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Old 05-10-2021, 04:04 PM   #1
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Wood boat for winter cruising the PNW, BC, and SE Alaska?

Hi! This is going to be my first post of many here in the forums! Excited to be here!

I'll bore you with a smattering of my intentions and background so that this question makes more sense. I'm yet another sailor moving into the Trawler world for the first time. Most of my sailing experience is in the Pacific North West, British Columbia, and the Sea of Cortez. I'm also a full-time nomad, roaming the western U.S. for the last 3 years. I basically spend 300 days a year in the outdoors skiing, climbing, fishing, and riding as deep into the wilderness as possible.

I’m intending to purchase within a year, but I keep going back and forth on a few things. I’ll be using the boat to access the deeper Fjords of BC and SE Alaska in the winter to access backcountry ski lines, fishing, nature photography, and of course fishing! I have experience doing this on a fibreglass sailboat already, so I’m well versed in the redundancy and self-sufficiency requirements of this type of travel.

The main reason I’m moving up into a trawler is that….well….I”m sick of camping on boats. I’ve spent the vast majority of the last decade in sufferfest mode and I’m loving having a warm refuge to take a shower, cook a good meal, hide out from the weather. This leads to me where I could use some advice…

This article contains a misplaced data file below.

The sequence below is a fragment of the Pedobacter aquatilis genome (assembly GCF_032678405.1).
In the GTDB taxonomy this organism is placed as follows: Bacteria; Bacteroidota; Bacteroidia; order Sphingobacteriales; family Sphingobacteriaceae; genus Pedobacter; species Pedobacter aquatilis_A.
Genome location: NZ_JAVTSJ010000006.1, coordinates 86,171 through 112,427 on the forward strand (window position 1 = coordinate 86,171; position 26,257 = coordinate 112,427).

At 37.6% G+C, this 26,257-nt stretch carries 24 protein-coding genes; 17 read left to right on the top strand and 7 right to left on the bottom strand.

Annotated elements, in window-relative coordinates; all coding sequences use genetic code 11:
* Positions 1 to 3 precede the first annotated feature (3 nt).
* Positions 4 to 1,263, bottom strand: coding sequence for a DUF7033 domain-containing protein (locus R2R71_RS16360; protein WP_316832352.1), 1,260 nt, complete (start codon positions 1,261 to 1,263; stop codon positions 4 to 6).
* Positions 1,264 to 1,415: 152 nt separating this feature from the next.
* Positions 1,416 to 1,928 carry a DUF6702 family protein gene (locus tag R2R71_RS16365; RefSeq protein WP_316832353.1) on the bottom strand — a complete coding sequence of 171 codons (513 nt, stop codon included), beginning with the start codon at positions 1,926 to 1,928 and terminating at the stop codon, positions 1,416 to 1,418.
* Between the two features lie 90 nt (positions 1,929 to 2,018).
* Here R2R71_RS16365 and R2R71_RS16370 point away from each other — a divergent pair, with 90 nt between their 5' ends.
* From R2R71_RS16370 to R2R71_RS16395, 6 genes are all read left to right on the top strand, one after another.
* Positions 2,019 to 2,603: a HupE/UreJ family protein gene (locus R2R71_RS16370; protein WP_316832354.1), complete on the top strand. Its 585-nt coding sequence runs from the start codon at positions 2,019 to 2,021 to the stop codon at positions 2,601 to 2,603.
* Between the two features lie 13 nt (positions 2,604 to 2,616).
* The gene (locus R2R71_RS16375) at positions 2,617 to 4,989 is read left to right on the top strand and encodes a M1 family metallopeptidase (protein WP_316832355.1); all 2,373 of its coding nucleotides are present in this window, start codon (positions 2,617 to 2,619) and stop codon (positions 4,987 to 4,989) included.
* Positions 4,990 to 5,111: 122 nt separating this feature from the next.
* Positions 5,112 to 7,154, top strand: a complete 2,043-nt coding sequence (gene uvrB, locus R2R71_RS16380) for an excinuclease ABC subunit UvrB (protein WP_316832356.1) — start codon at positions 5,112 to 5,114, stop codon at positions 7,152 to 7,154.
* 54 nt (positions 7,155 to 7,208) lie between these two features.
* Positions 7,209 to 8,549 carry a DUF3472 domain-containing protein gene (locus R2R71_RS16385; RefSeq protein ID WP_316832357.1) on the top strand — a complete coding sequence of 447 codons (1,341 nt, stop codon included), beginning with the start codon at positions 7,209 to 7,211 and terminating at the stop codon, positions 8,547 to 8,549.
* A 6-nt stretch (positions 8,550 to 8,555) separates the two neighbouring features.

I’ve been pretty dead set on a full displacement metal boat. I’m comfortable welding and really don’t mind the maintenance of steel, but would prefer Aluminum. Having said that, what about wood? My main issue is that in the winter I end up sailing at night quite often. Deadheads are something that I’ve experienced on a few occasions so a VERY robust hull is mandatory. I’m aiming for a functional and very well maintained work boat.

Here are my specific questions:

-If you take the varnish work out of the picture, are wooden boats really that maintenance heavy?

-I’ve read that wooden boats can be warmer in the winter due to the insulation factor. But condensation is my main worry. Do they seem more wet than a metal boat?

-Assuming a robust commercial conversion is the base hull, I’d imagine that a wood ex-seiner could withstand deadhead strikes and the minimal amount of ice we encounter in the NW.

-Any advice on finance houses or insurance outfits that specialize in wooden boats would be welcome.